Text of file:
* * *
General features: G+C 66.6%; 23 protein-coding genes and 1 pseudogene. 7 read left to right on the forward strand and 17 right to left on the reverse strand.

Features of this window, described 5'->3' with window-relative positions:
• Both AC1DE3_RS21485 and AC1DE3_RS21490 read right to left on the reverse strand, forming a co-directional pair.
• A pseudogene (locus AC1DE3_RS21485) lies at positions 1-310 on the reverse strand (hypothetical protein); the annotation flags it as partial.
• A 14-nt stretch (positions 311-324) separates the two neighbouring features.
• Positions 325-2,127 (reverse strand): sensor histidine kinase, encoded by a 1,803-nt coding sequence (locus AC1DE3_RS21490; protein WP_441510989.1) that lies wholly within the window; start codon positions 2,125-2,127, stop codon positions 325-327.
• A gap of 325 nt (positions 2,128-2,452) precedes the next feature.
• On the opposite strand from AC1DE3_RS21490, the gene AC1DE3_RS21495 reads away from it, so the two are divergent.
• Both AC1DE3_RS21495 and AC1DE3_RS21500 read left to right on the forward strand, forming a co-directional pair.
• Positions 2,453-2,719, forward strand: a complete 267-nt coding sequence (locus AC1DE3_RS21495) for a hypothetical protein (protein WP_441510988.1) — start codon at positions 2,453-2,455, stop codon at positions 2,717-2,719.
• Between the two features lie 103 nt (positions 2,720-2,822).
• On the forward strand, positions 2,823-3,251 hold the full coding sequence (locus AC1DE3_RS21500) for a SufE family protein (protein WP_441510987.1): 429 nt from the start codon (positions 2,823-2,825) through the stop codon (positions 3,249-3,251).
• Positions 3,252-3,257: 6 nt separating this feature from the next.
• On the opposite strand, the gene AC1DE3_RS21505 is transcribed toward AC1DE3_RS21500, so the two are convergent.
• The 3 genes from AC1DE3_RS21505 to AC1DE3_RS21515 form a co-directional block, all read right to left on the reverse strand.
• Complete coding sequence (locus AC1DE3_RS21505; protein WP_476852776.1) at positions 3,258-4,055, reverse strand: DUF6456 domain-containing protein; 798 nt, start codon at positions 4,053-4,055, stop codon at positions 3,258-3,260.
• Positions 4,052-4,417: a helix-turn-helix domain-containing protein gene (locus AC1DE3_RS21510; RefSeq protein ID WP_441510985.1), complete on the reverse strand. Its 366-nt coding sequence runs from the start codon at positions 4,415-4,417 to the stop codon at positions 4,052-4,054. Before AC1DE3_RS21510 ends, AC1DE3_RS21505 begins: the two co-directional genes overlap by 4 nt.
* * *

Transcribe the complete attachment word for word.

General features: G+C 66.6%; 23 protein-coding genes and 1 pseudogene. 7 read left to right on the forward strand and 17 right to left on the reverse strand.

Features of this window, described 5'->3' with window-relative positions:
• Both AC1DE3_RS21485 and AC1DE3_RS21490 read right to left on the reverse strand, forming a co-directional pair.
• A pseudogene (locus AC1DE3_RS21485) lies at positions 1-310 on the reverse strand (hypothetical protein); the annotation flags it as partial.
• A 14-nt stretch (positions 311-324) separates the two neighbouring features.
• Positions 325-2,127 (reverse strand): sensor histidine kinase, encoded by a 1,803-nt coding sequence (locus AC1DE3_RS21490; protein WP_441510989.1) that lies wholly within the window; start codon positions 2,125-2,127, stop codon positions 325-327.
• A gap of 325 nt (positions 2,128-2,452) precedes the next feature.
• On the opposite strand from AC1DE3_RS21490, the gene AC1DE3_RS21495 reads away from it, so the two are divergent.
• Both AC1DE3_RS21495 and AC1DE3_RS21500 read left to right on the forward strand, forming a co-directional pair.
• Positions 2,453-2,719, forward strand: a complete 267-nt coding sequence (locus AC1DE3_RS21495) for a hypothetical protein (protein WP_441510988.1) — start codon at positions 2,453-2,455, stop codon at positions 2,717-2,719.
• Between the two features lie 103 nt (positions 2,720-2,822).
• On the forward strand, positions 2,823-3,251 hold the full coding sequence (locus AC1DE3_RS21500) for a SufE family protein (protein WP_441510987.1): 429 nt from the start codon (positions 2,823-2,825) through the stop codon (positions 3,249-3,251).
• Positions 3,252-3,257: 6 nt separating this feature from the next.
• On the opposite strand, the gene AC1DE3_RS21505 is transcribed toward AC1DE3_RS21500, so the two are convergent.
• The 3 genes from AC1DE3_RS21505 to AC1DE3_RS21515 form a co-directional block, all read right to left on the reverse strand.
• Complete coding sequence (locus AC1DE3_RS21505; protein WP_476852776.1) at positions 3,258-4,055, reverse strand: DUF6456 domain-containing protein; 798 nt, start codon at positions 4,053-4,055, stop codon at positions 3,258-3,260.
• Positions 4,052-4,417: a helix-turn-helix domain-containing protein gene (locus AC1DE3_RS21510; RefSeq protein ID WP_441510985.1), complete on the reverse strand. Its 366-nt coding sequence runs from the start codon at positions 4,415-4,417 to the stop codon at positions 4,052-4,054. Before AC1DE3_RS21510 ends, AC1DE3_RS21505 begins: the two co-directional genes overlap by 4 nt.